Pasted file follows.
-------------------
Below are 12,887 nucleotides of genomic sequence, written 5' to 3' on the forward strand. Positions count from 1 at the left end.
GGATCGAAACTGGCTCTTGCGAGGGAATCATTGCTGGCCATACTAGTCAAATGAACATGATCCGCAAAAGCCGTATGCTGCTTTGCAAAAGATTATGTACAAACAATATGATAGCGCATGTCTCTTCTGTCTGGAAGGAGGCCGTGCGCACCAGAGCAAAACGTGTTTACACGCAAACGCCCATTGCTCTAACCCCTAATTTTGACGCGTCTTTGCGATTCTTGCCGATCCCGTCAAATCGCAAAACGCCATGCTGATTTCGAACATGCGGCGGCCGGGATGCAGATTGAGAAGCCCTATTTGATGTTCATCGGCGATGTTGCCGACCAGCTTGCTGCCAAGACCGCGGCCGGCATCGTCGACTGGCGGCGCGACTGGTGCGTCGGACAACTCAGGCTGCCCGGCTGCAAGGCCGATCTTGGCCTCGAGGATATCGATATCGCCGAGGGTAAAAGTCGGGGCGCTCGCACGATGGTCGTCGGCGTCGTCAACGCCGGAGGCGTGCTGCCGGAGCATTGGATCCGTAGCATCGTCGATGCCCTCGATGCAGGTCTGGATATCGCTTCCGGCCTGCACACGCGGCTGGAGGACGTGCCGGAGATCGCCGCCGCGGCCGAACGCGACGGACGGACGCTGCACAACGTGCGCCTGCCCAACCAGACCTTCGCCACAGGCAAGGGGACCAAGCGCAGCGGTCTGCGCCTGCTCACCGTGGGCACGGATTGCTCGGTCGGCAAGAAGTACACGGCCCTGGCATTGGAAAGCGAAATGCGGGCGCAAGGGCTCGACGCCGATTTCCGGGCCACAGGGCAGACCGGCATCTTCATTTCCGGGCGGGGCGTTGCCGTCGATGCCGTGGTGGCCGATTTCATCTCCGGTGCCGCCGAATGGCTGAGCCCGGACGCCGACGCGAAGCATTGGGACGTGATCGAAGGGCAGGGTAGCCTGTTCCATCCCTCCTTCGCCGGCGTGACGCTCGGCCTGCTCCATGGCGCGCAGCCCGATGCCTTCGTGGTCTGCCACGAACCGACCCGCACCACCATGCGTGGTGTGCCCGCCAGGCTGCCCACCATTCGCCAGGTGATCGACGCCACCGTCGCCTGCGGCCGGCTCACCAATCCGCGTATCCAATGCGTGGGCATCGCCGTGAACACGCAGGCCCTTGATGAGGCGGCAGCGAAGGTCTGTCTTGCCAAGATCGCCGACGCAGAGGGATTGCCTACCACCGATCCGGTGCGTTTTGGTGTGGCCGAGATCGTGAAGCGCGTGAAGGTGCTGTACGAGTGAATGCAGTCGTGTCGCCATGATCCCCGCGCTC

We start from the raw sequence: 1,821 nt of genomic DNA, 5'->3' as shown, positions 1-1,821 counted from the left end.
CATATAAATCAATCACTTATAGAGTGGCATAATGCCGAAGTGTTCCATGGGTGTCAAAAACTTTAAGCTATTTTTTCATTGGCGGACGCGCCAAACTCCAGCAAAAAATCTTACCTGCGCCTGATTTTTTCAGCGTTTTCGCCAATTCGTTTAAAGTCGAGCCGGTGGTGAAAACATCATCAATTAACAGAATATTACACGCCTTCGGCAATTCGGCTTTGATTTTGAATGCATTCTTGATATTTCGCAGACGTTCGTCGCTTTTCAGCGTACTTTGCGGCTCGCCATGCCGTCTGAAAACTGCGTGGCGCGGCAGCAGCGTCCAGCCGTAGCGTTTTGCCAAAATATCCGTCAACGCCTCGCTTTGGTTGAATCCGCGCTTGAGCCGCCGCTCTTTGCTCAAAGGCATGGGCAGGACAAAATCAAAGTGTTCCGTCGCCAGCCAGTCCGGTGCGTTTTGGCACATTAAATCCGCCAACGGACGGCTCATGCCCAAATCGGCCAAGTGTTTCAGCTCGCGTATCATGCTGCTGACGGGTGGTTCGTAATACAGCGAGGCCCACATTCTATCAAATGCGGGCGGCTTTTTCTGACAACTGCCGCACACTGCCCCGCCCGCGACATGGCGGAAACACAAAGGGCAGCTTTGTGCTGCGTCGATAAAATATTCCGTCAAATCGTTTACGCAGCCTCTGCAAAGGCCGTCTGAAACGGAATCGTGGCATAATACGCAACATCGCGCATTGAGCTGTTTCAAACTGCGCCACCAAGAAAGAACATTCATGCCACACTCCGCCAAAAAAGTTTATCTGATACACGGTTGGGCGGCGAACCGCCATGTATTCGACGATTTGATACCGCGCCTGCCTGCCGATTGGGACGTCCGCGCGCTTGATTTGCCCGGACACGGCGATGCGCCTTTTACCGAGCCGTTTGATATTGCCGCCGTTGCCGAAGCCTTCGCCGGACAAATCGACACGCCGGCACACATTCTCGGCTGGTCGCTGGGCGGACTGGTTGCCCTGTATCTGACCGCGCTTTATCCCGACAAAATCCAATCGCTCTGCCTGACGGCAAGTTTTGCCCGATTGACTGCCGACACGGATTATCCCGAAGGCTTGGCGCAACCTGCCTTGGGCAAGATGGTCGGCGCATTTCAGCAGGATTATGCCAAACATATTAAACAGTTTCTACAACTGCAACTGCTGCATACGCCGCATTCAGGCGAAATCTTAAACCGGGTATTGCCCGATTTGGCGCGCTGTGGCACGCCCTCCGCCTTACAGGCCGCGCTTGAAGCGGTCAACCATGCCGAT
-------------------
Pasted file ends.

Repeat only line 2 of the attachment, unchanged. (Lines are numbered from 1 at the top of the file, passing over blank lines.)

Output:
GGATCGAAACTGGCTCTTGCGAGGGAATCATTGCTGGCCATACTAGTCAAATGAACATGATCCGCAAAAGCCGTATGCTGCTTTGCAAAAGATTATGTACAAACAATATGATAGCGCATGTCTCTTCTGTCTGGAAGGAGGCCGTGCGCACCAGAGCAAAACGTGTTTACACGCAAACGCCCATTGCTCTAACCCCTAATTTTGACGCGTCTTTGCGATTCTTGCCGATCCCGTCAAATCGCAAAACGCCATGCTGATTTCGAACATGCGGCGGCCGGGATGCAGATTGAGAAGCCCTATTTGATGTTCATCGGCGATGTTGCCGACCAGCTTGCTGCCAAGACCGCGGCCGGCATCGTCGACTGGCGGCGCGACTGGTGCGTCGGACAACTCAGGCTGCCCGGCTGCAAGGCCGATCTTGGCCTCGAGGATATCGATATCGCCGAGGGTAAAAGTCGGGGCGCTCGCACGATGGTCGTCGGCGTCGTCAACGCCGGAGGCGTGCTGCCGGAGCATTGGATCCGTAGCATCGTCGATGCCCTCGATGCAGGTCTGGATATCGCTTCCGGCCTGCACACGCGGCTGGAGGACGTGCCGGAGATCGCCGCCGCGGCCGAACGCGACGGACGGACGCTGCACAACGTGCGCCTGCCCAACCAGACCTTCGCCACAGGCAAGGGGACCAAGCGCAGCGGTCTGCGCCTGCTCACCGTGGGCACGGATTGCTCGGTCGGCAAGAAGTACACGGCCCTGGCATTGGAAAGCGAAATGCGGGCGCAAGGGCTCGACGCCGATTTCCGGGCCACAGGGCAGACCGGCATCTTCATTTCCGGGCGGGGCGTTGCCGTCGATGCCGTGGTGGCCGATTTCATCTCCGGTGCCGCCGAATGGCTGAGCCCGGACGCCGACGCGAAGCATTGGGACGTGATCGAAGGGCAGGGTAGCCTGTTCCATCCCTCCTTCGCCGGCGTGACGCTCGGCCTGCTCCATGGCGCGCAGCCCGATGCCTTCGTGGTCTGCCACGAACCGACCCGCACCACCATGCGTGGTGTGCCCGCCAGGCTGCCCACCATTCGCCAGGTGATCGACGCCACCGTCGCCTGCGGCCGGCTCACCAATCCGCGTATCCAATGCGTGGGCATCGCCGTGAACACGCAGGCCCTTGATGAGGCGGCAGCGAAGGTCTGTCTTGCCAAGATCGCCGACGCAGAGGGATTGCCTACCACCGATCCGGTGCGTTTTGGTGTGGCCGAGATCGTGAAGCGCGTGAAGGTGCTGTACGAGTGAATGCAGTCGTGTCGCCATGATCCCCGCGCTC